Did you know about these five little known UNESCO World Heritage Sites of India?
April 18 is observed as International Day for Monuments and Sites. It is also referred to as World Heritage Day. On this occasion we bring you five of the lesser known Indian sites inscribed on the UNESCO World Heritage Site list.
Champaner-Pavagadh Archaeological Park
Photo by Darshan Chudasama on Unsplash
Located in Gujarat, the twin towns of Champaner and Pavagadh, according to UNESCO, together exhibit ‘a concentration of archaeological, historical, and living cultural heritage properties cradled in an impressive landscape’. Separated by a distance of five km, they can be easily reached from Vadodara by road. Champaner is home to several Hindu, Jain and Islamic architectural attractions. The 15th century built Jami Masjid (Great Mosque) is said to have served as a reference for many later mosques across India. Pavagadh is a popular pilgrim town due to the hill top Kalikamata Temple.
Great Living Chola Temples
Under this, UNESCO has chosen to include three temples built under the Chola rulers between 11th and 12thcenturies -- the Brihadisvara Temple at Thanjavur, the Brihadisvara Temple at Gangaikondacholisvaram (Gangaikonda Cholapuram) and the Airavatesvara Temple at Darasuram. According to the international body, these temples ‘testify to the brilliant achievements of the Chola in architecture, sculpture, painting and bronze casting’. The temples depict the evolution of Dravidian art and architecture. All three are located in Tamil Nadu.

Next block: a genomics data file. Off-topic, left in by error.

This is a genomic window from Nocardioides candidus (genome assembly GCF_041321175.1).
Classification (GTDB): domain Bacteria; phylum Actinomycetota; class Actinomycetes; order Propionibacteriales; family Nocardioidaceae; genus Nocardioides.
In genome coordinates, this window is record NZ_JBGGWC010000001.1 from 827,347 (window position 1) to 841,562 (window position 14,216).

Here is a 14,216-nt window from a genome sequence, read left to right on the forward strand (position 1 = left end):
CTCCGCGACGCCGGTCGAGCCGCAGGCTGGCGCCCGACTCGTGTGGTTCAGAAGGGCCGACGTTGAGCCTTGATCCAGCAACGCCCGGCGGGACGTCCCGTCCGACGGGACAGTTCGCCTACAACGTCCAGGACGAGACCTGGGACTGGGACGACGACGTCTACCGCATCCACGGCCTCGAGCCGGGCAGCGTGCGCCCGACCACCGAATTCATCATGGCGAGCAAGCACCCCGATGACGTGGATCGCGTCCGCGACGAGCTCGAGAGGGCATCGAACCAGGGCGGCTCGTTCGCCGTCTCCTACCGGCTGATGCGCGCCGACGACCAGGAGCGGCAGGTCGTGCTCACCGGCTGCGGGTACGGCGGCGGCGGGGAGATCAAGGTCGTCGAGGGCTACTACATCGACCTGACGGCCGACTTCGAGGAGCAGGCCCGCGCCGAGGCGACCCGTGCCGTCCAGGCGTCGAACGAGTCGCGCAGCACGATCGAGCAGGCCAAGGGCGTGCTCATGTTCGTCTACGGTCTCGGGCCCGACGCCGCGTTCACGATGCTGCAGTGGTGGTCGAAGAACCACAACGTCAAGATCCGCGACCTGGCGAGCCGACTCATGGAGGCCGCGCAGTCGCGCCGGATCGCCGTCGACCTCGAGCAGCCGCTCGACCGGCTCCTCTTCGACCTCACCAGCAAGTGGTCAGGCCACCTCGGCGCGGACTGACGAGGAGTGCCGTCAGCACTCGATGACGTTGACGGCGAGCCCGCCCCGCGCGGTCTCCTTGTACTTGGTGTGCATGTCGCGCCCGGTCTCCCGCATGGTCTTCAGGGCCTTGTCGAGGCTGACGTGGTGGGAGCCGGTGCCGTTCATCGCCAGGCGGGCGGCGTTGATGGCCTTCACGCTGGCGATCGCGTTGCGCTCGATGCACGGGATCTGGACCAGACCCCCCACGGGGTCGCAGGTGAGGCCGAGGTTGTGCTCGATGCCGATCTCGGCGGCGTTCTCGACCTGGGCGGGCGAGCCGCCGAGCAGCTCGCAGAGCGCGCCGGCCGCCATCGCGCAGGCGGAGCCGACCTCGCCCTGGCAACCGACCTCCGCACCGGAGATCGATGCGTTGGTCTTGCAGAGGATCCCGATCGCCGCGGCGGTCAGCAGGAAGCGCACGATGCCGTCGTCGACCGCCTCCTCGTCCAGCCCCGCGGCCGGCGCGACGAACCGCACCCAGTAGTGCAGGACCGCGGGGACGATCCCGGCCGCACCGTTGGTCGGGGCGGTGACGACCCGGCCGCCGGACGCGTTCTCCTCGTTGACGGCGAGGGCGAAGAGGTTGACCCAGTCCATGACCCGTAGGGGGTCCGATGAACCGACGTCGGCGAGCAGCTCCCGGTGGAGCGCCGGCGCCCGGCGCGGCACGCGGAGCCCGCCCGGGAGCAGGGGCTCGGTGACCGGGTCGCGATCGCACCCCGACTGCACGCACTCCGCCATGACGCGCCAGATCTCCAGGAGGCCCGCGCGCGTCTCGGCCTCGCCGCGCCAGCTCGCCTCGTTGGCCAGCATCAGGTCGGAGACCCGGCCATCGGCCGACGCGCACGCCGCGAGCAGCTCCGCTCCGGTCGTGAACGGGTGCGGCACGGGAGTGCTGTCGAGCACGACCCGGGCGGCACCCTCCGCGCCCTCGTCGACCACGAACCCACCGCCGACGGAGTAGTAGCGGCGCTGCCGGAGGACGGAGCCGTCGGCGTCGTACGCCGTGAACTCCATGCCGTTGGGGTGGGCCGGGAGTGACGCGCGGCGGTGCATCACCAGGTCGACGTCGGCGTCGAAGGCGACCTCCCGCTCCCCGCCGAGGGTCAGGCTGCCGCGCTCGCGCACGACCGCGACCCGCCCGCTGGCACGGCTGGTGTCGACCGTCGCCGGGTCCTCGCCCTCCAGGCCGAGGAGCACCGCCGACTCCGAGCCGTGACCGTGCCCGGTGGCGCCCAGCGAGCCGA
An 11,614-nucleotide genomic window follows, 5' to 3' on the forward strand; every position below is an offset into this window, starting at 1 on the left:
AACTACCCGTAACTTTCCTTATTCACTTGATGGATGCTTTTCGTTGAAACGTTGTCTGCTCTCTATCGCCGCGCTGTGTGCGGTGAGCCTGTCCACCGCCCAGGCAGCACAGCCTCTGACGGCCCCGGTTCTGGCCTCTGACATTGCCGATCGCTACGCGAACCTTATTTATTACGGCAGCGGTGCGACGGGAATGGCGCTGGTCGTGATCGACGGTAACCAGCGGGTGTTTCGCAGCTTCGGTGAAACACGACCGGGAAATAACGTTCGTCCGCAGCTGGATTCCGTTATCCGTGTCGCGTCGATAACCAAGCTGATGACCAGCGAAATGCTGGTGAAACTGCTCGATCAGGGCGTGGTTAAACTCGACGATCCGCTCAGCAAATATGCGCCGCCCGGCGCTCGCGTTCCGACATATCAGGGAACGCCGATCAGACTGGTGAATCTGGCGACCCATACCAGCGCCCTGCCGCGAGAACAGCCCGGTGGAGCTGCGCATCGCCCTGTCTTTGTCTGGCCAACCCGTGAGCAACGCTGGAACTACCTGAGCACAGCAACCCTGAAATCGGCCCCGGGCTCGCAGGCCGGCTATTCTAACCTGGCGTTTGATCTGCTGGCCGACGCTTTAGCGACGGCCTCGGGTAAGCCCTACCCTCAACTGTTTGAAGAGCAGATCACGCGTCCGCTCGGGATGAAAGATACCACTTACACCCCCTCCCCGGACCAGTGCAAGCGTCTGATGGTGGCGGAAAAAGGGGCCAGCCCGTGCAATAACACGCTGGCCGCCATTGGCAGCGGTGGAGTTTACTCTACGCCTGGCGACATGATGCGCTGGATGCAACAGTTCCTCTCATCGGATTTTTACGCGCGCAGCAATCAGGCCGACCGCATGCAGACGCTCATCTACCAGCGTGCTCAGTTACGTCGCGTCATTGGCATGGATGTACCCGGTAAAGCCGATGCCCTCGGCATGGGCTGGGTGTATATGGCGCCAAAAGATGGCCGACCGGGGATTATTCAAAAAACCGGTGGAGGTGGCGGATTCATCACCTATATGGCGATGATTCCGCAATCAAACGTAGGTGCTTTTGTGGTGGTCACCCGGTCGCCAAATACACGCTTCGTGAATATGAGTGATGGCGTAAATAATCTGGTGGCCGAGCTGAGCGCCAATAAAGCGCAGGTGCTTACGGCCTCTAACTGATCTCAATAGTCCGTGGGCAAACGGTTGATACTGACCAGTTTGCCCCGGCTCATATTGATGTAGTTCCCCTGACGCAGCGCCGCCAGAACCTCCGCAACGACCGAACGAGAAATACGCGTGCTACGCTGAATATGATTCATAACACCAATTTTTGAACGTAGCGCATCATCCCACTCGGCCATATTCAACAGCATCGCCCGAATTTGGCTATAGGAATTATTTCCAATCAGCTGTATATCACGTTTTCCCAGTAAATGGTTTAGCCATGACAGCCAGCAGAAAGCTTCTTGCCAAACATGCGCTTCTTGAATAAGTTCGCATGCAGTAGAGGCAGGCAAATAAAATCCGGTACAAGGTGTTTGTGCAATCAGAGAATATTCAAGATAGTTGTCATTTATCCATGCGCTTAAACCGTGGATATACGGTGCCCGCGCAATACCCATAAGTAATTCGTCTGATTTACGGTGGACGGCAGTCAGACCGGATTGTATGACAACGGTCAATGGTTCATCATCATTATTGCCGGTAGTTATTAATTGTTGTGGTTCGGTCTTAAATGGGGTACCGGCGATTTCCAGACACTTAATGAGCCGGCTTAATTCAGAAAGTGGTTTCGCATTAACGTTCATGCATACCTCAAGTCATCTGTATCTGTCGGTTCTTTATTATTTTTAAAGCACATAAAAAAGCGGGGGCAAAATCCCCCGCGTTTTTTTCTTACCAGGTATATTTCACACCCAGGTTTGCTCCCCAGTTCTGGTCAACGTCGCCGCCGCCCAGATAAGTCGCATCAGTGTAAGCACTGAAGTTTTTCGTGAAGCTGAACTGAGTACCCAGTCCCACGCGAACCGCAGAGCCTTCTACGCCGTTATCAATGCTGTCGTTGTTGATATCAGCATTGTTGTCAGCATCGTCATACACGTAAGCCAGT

Group of Monuments at Pattadakal
Photo by ANANYA ANAND on Unsplash
A series of nine Hindu temples and a Jain sanctuary are the high points of Pattadakal in Karnataka. An example of Chalukyan art dating between 7th and 8th centuries, these temples depict a mix of north and south Indian schools of architecture. The 8th century Virupaksha Temple was by Queen Lokamahadevi to commemorate her husband's victory over the kings from the South. This group of monuments is best seen in combination with the architectural ruins of Badami and Aihole.
Rani ki Vav
Located in Patan, Gujarat, this 11th century stepwell is located on the bank of the Saraswati River. Although these subterranean structures can be seen in many places, the Rani Ki Vav has been recognised as an example of ‘the artistic and technological height of stepwell tradition’. Decorated with religious, mythological and at times secular sculptures and reliefs, it is said to exhibit the Maru Gurjara architectural style.
Chhatrapati Shivaji Terminus
Photo by Surbhi B on Unsplash
Every day thousands of people rush (or did so before the pandemic struck) through this grand railway terminus in Mumbai but not many are aware of its international recognition. Built in high Gothic style, construction started in 1878 and took 10 years to complete. According to UNESCO, ‘it is an outstanding example of the meeting of two cultures, as British architects worked with Indian craftsmen to include Indian architectural tradition and idioms thus forging a new style unique to Bombay’.